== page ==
By Adnan Adil
Jihad has a much wider meaning in Islam than merely waging war and creating bloodshed. It can mean either the struggle of a man against evil, in one’s own self or waging a war to establish a just society. Nowhere in the Quran or the sayings of the Prophet Muhammad (PBUH), does Jihad mean taking the lives of unarmed, innocent people as violent extremists have been doing.
Encompassing the broader sense that includes struggle against one’s own self, Chapter Hajj, Verse 78 of the Quran says: “And strive in His cause as ye ought to strive (with sincerity and under discipline.)”
Since violent extremists have distorted the meaning of jihad, there is a need to understand the proper meaning of this aspect of jihad in the light of the Quran’s teachings. The Quran does contain verses directing Prophet Muhammad (PBUH) to wage war against pagan Arabs, but only under certain strict terms and conditions. Violent extremists have taken these verses out of the context and given a spin to them to suit their ideology.
The Quran’s Chapter Al-Baqarah, Verse 190 says: “Fight in the cause of Allah those who fight you, but do not transgress limits; for Allah loveth not transgressors.” The next verse in the same chapter says: “And slay them wherever ye catch them, and turn them out from where they have turned you out; for tumult and oppression are worse than slaughter; but fight them not in the Sacred Mosque, unless they (first) fight you there; but if they fight you, slay them. Such is the reward of those who suppress faith.”
The rule of waging jihad against pagans or forcing them to convert was limited to Prophet Muhammad’s (PBUH) time
Other verses of the Quran on war are subject to this broader principle and explain other aspects of Qital (war). For example, in Chapter Al-Baqarah, Verse 216, God emphasises the significance of war to the believers so that they could overcome their reluctance. It reads: “Fighting is prescribed for you, and ye dislike it. But it is possible that ye dislike a thing which is good for you, and that you love a thing which is bad for you. But Allah knoweth, and ye know that.”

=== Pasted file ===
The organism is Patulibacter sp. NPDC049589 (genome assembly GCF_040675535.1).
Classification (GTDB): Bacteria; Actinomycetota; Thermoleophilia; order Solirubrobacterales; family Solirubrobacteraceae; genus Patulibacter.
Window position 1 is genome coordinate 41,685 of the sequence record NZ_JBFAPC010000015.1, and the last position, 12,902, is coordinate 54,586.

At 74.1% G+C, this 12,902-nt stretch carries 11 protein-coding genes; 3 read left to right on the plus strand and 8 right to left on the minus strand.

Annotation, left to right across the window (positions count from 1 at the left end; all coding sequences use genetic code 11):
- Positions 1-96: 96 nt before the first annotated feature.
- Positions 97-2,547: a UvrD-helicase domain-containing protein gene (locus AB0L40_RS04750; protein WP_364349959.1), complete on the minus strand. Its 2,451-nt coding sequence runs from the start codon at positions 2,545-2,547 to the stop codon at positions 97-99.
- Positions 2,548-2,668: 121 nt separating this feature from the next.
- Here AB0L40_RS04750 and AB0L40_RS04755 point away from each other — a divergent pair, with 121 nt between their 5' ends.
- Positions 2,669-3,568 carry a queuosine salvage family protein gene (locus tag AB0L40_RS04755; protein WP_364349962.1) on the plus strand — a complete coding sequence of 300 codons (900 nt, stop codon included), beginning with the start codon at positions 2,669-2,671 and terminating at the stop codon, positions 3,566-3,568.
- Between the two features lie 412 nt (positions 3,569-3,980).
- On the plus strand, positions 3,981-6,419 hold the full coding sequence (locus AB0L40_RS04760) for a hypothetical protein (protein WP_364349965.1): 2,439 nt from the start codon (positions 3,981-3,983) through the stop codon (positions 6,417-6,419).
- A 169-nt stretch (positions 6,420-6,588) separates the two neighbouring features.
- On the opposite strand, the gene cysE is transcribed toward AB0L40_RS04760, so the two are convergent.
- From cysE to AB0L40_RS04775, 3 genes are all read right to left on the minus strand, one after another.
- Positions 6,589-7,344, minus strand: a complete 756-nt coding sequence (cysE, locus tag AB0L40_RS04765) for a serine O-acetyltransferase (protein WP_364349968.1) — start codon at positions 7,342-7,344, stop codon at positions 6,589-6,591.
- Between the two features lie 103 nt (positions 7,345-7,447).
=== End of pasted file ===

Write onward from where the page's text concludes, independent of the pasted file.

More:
Verse 193 of the same chapter again reiterates the same principle, with an emphasis that “let there be no hostility except to those who practice oppression.”
The above-mentioned verses of the Quran clearly lay out the aims and objectives of a holy war or jihad that can be fought, to eliminate oppression or persecution and for establishing justice. Thus, jihad can neither be fought for glory or worldly gains nor in conditions where there is no persecution of Muslims in a society.
In Chapter Al-Tawbah, Verse 5, the Quran forbids waging of war in certain months and exhorts the believers not be lenient with their foes once these months are over. The verse says: “But when the forbidden months are past, then fight and slay the Pagans wherever ye find them, and seize them, beleaguer them, and lie in wait for them in every stratagem (of war); but if they repent, and establish regular prayers and practice regular charity, then open the way for them: For Allah is Oft-Forgiving, Most Merciful.”
In the same context comes the Verse 4 of Chapter Muhammad. In Verse 29, Chapter Al-Tawbah, the Quran provides the option to the non-believers of Arabia that they can pay a certain amount of tax (Jizya), a kind of token of their loyalty to the Islamic state, to avoid war. These verses of Surah Tawbah and Surah Muhammad ought not be taken out of context of peculiar conditions the Prophet Muhammad (PBUH) was facing as a ruler of newly-created state of Medina and the overall situation of the Arabs where Muslims were facing persecution at the hands of pagans. It will be wrong and misleading to apply the words of these verses to carry out aggression against any non-Muslim community. The application of verses of chapter Tawbah, as its words clearly enunciate, was restricted to pagan Arabs.
The verses of Quran related to war (Qital) need to be viewed in the context of Prophet Muhammad (PBUH)’s life and mission. Before announcing a war against a people, the Prophet (PBUH) extensively preached or proselytised to them. He was a messenger of God and his status and responsibilities as a messenger could not be compared with ordinary Muslims. The rule of waging jihad against pagans or forcing them to convert to Islam was limited to Prophet Muhammad (PBUH) and after him ordinary Muslims cannot act on it. In status, privileges and duties, a believer cannot be equal to the last messenger of God.
Moreover, there are at least 14 verses in the Quran which clearly provide freedom of religious belief to men and women. The verses of jihad should not be read in isolation but in juxtaposition of these verses emphasising free will in choosing one’s faith.
Muslims can wage only defensive wars when an aggression is committed against a Muslim or Muslim community. The Quran does not allow believers to take up arms and shed blood on earth as aggressors to occupy lands or to convert people to Islam or to shed bloodshed in the countries where Muslims enjoy freedom of practicing their faith. Jihad is aimed at ending oppression and persecution and that too by an Islamic state, not by individuals and deviant groups.